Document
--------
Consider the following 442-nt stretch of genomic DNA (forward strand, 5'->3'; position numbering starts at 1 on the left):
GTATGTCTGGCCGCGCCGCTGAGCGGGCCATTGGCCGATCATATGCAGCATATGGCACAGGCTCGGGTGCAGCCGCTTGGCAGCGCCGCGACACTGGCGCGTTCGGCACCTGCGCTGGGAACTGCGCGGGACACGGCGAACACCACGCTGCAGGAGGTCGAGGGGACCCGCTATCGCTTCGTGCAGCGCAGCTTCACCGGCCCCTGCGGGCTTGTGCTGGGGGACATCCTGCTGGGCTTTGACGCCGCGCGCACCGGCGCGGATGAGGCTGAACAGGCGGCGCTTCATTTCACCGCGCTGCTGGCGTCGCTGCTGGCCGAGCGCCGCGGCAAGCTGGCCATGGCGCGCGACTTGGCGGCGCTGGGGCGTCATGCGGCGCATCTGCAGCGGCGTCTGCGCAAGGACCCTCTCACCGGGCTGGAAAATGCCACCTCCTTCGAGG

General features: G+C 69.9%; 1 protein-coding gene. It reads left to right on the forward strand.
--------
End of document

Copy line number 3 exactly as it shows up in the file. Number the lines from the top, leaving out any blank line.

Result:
General features: G+C 69.9%; 1 protein-coding gene. It reads left to right on the forward strand.